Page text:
First Off: There is no Brooks Koepka-Ryder Cup debate; Rose Zhang going pro; Q-School details released
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First Off: There is no Brooks Koepka-Ryder Cup debate; Rose Zhang going pro; Q-School details released

A photo of Brooks Koepka

Welcome to First Off, my new daily recap and reaction feature for Golf News Net members. Catch up on everything happening in the golf world each morning in an easy-to-consume format with commentary -- and sometimes insight -- to get your day started.

In today's kick-off edition:

  1. There is no Ryder Cup debate about Brooks Koepka
  2. Rose Zhang to go pro after another NCAA title
  3. PGA Tour announces Q-School details

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Brooks Koepka is playing on the US Ryder Cup team, right?

Now that Brooks Koepka has won a fifth major title and third PGA Championship, the reality is setting in that a LIV Golf player is in a great position to make the US Ryder Cup team on points. Not as a pick. On points. Koepka is second in the ranking after the PGA, but there are still two majors and a whole slate of PGA Tour events that offer points to other players looking to crack the top six and earn an automatic berth. It's possible for Koepka to get bumped.

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Even if he does get bumped out of that automatic six, though, how can captain Zach Johnson refuse to pick him? He's clearly one of the 12 best American players right now. The PGA of America has said LIV Golf players can earn Ryder Cup points, and the organization has not said they intend to disqualify LIV Golf players from competing on the American team. That could change, too, but it would be a political problem for the PGA of America after Koepka already won a major -- their major -- this year.

So, there is no debate. Brooks Koepka is on the US Ryder Cup team. See you in Rome.

Rose Zhang to go pro after another NCAA title

Rose Zhang has done everything you can possibly do in amateur golf. She won the Augusta National Women's Am in April. She's been No. 1 in the world ranking longer than any amateur. And she just went back-to-back at the NCAA Championships yesterday to cap off the best individual career in women's collegiate golf history. There's nothing left for her at the collegiate level.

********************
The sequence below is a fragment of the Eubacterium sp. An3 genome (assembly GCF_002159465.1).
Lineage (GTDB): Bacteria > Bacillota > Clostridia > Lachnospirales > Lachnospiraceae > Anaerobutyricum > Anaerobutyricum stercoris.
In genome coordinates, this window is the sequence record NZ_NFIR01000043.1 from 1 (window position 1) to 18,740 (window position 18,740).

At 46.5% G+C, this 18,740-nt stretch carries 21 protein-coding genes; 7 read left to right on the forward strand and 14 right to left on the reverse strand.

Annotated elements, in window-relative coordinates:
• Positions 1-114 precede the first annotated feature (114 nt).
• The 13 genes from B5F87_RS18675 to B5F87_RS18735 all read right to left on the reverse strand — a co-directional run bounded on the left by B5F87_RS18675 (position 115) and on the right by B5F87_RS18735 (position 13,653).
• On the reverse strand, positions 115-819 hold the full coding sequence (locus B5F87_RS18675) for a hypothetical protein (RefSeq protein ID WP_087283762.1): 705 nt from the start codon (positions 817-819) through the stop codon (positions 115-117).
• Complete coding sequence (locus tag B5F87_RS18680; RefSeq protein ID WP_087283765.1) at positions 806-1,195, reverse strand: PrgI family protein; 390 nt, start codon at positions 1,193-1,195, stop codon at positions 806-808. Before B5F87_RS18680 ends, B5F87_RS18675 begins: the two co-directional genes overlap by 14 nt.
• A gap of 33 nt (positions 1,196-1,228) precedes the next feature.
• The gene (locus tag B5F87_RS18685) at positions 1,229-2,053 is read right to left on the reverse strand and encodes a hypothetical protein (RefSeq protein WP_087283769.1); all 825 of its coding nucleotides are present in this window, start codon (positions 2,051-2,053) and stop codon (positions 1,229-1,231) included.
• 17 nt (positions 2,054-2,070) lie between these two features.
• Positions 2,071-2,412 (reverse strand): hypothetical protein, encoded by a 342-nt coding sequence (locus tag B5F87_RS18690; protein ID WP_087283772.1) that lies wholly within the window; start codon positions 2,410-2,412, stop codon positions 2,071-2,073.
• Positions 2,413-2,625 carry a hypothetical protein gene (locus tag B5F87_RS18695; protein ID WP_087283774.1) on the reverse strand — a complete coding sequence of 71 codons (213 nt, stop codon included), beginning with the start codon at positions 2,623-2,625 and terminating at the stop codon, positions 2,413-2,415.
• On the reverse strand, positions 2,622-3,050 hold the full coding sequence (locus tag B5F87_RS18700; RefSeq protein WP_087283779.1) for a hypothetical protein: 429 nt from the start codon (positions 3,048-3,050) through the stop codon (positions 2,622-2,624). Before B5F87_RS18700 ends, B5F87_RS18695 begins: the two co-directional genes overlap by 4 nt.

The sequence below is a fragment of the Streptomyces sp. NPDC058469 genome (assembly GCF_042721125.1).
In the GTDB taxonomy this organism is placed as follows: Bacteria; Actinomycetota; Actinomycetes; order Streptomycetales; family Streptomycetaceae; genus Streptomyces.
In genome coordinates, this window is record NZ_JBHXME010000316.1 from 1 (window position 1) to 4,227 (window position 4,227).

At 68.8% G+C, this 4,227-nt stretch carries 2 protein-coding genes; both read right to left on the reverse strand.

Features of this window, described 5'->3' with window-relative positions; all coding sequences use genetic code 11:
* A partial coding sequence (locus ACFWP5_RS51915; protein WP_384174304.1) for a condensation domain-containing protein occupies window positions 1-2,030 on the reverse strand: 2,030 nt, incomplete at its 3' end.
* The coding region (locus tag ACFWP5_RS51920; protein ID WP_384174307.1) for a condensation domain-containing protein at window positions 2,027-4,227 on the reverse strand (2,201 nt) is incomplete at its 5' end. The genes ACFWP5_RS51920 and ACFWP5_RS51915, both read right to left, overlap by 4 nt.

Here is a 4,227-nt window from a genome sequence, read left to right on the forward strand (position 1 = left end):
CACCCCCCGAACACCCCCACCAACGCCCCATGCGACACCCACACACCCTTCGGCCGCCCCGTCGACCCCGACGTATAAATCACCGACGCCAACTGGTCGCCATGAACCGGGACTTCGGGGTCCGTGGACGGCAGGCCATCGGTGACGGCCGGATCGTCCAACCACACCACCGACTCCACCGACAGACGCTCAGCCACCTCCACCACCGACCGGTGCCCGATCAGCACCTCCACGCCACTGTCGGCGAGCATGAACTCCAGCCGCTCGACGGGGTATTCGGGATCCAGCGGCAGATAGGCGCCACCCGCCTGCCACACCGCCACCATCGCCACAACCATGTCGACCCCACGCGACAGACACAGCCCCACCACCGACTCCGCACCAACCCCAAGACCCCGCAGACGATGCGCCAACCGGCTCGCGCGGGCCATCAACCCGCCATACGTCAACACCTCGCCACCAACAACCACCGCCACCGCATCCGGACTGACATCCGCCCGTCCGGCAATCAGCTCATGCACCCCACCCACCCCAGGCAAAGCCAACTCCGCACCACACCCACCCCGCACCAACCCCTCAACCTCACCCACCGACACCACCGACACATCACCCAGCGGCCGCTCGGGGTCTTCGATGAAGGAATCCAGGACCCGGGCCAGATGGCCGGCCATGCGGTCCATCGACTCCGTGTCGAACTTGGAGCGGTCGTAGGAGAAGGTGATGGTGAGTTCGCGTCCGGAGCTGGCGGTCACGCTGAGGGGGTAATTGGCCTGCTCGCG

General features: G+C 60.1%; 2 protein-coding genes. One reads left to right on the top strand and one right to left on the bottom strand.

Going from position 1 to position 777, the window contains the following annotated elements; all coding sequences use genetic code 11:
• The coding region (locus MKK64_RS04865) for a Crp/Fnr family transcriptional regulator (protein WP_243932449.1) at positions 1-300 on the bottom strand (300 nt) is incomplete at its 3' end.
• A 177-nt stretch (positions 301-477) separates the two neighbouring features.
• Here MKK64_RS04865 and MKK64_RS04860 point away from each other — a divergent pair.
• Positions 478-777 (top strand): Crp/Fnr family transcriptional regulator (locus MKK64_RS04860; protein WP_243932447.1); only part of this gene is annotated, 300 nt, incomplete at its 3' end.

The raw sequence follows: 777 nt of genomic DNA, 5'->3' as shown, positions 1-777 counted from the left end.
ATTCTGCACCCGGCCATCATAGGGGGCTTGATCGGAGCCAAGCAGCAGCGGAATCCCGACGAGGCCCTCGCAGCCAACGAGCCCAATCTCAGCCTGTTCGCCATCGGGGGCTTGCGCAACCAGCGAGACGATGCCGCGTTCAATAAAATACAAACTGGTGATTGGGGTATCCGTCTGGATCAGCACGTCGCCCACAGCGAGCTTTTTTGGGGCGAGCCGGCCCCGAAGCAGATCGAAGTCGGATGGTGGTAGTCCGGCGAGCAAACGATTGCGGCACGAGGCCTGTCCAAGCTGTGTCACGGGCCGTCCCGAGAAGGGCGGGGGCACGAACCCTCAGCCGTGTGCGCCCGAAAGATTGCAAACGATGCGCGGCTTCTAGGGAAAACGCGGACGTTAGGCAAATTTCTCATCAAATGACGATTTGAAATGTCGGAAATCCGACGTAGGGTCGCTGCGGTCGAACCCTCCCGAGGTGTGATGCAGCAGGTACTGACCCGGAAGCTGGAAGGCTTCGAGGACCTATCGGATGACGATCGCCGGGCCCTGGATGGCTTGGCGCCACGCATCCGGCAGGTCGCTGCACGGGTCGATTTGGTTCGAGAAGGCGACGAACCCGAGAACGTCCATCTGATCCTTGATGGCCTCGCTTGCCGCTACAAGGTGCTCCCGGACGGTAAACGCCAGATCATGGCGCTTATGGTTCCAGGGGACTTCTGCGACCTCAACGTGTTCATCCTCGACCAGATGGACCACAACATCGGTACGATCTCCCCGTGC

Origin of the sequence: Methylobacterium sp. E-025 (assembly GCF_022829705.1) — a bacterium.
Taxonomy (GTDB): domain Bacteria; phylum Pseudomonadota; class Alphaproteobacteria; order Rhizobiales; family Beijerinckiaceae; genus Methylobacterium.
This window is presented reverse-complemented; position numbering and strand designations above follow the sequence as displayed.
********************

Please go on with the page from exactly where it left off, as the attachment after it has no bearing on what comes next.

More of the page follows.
It makes sense, then, that Golf Channel's Grant Boone is reporting she will likely turn pro ahead of next week's inaugural Mizuho Americas Cup at Liberty National Golf Club in New Jersey. There's just one reason to wait a little longer to turn pro, and that's her exemption into the US Women's Open at Pebble Beach. She is in the event as the No. 1 female amateur player in the world, and she'd have to give that up were she to turn pro. Still, the USGA could recognize one of their greatest champions -- a US Women's Am champion -- with an exemption to compete. The field would feel incomplete without her.

PGA Tour announces Q-School details

The PGA Tour has reinvigorated Q-School in 2023 with the announcement that PGA Tour cards would once again be on the line in the year-ending event. They have announced more details today, and the 72-hole event will be played Dec. 14-17 at Dye’s Valley Course at TPC Sawgrass and Sawgrass Country Club in Ponte Vedra Beach, Fla. The top five finishers and ties will earn PGA Tour cards for the 2024 season, with the next 40 and ties earning some kind of exempt status on the Korn Ferry Tour in 2024. The first 25 finishers and ties in that top 40 will be exempt until the third reshuffle, and any remaining finishers within the category being subject to the second reshuffle.

The best news is that we'll be able to watch it. Q-School is back on TV, with eight hours of coverage between Golf Channel and NBC's streaming service, Peacock.

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